The work was performed by an internationally recognized, multidisciplinary group of experts in sepsis epidemiology, clinical trials, and basic or translational research. The new definitions were developed using objective data, including literature reviews, expert Delphi surveys, and studies of large databases [1, 2, 3]. Improvements in the new definitions include terms more specific for what is generally considered sepsis and development of the quick sequential organ failure assessment (qSOFA) score, a rapid, simple bedside score. The new definition is likely to be more specific in defining a septic patient than the less specific, but more sensitive systemic inflammatory response syndrome (SIRS) definition.

The bad

SIRS is important Singer et al. [1] unanimously considered SIRS unhelpful in identifying sepsis. In fact, SIRS is important [5] as a descriptor for infected and non-infected patients sharing similar characteristics [4]. It is a sensitive tool for the early recognition of risk for mortality and morbidity [6], identifying patients with increased prevalence of infections [7, 8] severity of disease [5, 8], organ failure [5] and mortality [5, 7, 9]. SIRS has been incorporated as inclusion criteria in many sepsis trials [10] and used in quality improvement initiatives and management bundles to improve sepsis care [11].

Definition of septic shock Septic shock is defined as hypotension requiring vasopressor therapy to maintain mean arterial pressures (MAP) ≥65 mmHg and having serum lactate levels >2 mmol/L after adequate fluid resuscitation [2]. The authors note that different systolic blood pressures (SBP) or MAP have been used for determining shock [2]. The authors should have used their databases to see which SBP or MAP best defines septic shock. It is inconsistent to use a MAP < 65 mmHg for septic shock and a SBP ≤ 100 mmHg for qSOFA. Earlier consensus definitions excluded lactate measurement because of its unavailability in low and middle income countries (LMICs).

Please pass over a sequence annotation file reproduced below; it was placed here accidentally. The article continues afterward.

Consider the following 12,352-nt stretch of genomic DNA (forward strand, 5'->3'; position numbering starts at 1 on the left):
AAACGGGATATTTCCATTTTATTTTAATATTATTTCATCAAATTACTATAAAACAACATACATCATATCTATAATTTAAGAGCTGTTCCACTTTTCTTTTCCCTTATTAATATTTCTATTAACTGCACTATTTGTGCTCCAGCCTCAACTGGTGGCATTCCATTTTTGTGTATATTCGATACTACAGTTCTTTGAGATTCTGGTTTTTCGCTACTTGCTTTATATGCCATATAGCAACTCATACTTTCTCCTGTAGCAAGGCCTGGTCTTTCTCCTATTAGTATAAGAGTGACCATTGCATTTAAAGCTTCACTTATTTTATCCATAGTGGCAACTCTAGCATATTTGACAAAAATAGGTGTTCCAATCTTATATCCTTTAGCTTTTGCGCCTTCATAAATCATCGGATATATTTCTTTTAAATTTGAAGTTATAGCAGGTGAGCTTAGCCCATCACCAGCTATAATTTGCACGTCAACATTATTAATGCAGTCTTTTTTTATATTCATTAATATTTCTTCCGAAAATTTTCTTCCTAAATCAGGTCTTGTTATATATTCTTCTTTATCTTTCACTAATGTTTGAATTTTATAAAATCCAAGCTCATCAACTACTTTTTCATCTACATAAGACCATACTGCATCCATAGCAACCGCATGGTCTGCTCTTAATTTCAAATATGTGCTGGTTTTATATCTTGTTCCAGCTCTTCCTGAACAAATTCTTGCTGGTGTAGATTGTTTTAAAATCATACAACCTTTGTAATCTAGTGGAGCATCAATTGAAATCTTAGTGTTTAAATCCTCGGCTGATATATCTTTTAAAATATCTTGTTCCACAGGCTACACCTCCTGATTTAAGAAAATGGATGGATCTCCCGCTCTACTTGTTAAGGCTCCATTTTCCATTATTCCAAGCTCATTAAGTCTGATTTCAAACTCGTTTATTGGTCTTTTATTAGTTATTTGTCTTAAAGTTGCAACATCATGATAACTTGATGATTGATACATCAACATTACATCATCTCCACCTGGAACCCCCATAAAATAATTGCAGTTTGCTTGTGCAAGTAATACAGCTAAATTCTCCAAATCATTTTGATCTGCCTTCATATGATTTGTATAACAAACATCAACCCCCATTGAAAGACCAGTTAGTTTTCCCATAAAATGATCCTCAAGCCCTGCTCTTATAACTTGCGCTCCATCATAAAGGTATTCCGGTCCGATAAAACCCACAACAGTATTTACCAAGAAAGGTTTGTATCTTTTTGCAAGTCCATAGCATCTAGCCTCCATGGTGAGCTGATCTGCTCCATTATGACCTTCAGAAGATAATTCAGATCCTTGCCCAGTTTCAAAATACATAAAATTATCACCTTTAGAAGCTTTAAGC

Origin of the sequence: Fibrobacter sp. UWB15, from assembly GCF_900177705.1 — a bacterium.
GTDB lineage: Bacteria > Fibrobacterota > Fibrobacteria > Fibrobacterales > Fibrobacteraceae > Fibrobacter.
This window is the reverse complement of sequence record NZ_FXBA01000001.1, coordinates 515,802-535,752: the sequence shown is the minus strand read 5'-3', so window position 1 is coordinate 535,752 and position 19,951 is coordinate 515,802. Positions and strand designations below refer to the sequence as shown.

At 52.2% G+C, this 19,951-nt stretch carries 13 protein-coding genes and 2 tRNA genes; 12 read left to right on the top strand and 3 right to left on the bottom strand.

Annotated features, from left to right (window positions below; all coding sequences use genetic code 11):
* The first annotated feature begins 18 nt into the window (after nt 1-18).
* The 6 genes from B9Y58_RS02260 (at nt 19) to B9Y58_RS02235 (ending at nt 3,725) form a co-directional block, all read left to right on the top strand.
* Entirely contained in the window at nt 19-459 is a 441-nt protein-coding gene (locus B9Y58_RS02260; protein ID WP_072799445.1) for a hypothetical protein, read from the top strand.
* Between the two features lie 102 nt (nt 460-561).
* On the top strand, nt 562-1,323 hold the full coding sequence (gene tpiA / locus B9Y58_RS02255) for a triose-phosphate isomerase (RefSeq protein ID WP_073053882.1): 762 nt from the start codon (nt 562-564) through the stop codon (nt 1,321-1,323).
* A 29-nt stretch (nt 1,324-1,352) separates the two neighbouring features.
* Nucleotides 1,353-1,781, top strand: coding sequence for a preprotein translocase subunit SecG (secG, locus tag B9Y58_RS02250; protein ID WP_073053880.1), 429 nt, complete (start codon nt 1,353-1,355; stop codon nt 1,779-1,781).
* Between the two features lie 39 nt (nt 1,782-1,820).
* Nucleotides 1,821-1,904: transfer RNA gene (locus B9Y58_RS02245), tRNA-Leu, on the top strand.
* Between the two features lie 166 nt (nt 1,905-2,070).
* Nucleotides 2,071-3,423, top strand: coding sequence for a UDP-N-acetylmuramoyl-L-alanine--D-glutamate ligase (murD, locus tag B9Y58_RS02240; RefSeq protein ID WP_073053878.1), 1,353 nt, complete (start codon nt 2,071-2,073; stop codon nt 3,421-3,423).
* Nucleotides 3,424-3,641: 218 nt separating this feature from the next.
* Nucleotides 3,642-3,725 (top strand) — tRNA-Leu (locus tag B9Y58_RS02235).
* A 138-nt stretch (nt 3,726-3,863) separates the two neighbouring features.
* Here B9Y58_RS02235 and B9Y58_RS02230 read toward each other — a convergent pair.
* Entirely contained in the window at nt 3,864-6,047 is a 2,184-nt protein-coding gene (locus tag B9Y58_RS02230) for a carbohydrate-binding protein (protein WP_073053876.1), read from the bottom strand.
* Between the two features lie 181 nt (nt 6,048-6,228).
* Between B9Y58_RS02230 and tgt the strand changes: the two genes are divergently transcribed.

SOFA problems The complexity of the components of SOFA makes it unsuitable for LMICs and poses obstacles even in the USA and Europe, where the score has not been widely adopted. In addition, calculating the Glasgow Coma Scale score (GCS) from medical records is problematic and frequently patients do not undergo blood gas measurements. Current vasopressor regimens no longer utilize dopamine. SOFA was developed as an acute organ dysfunction assessment and does not consider changes in patients with preexisting organ dysfunction [12].

qSOFA problems qSOFA includes ≥22 breaths per minute, altered mentation, and SBP ≤ 100 mmHg [1]. How can qSOFA be used in hospitals or countries where these data are not available? Eldicus developed an ICU triage score in 11 European countries and found respiratory rate to be missing in 44% of 6796 patients triaged for ICU and 50% of 794 septic patients [13]. Data are mostly from the USA, where two qSOFA components predict mortality [3] but where mortality rates are lower than in LMICs [14]. Perhaps only one rather than two qSOFA components should be necessary, especially in LMICs with a higher mortality. Finally, qSOFA may identify sick but not necessarily septic patients.

The ugly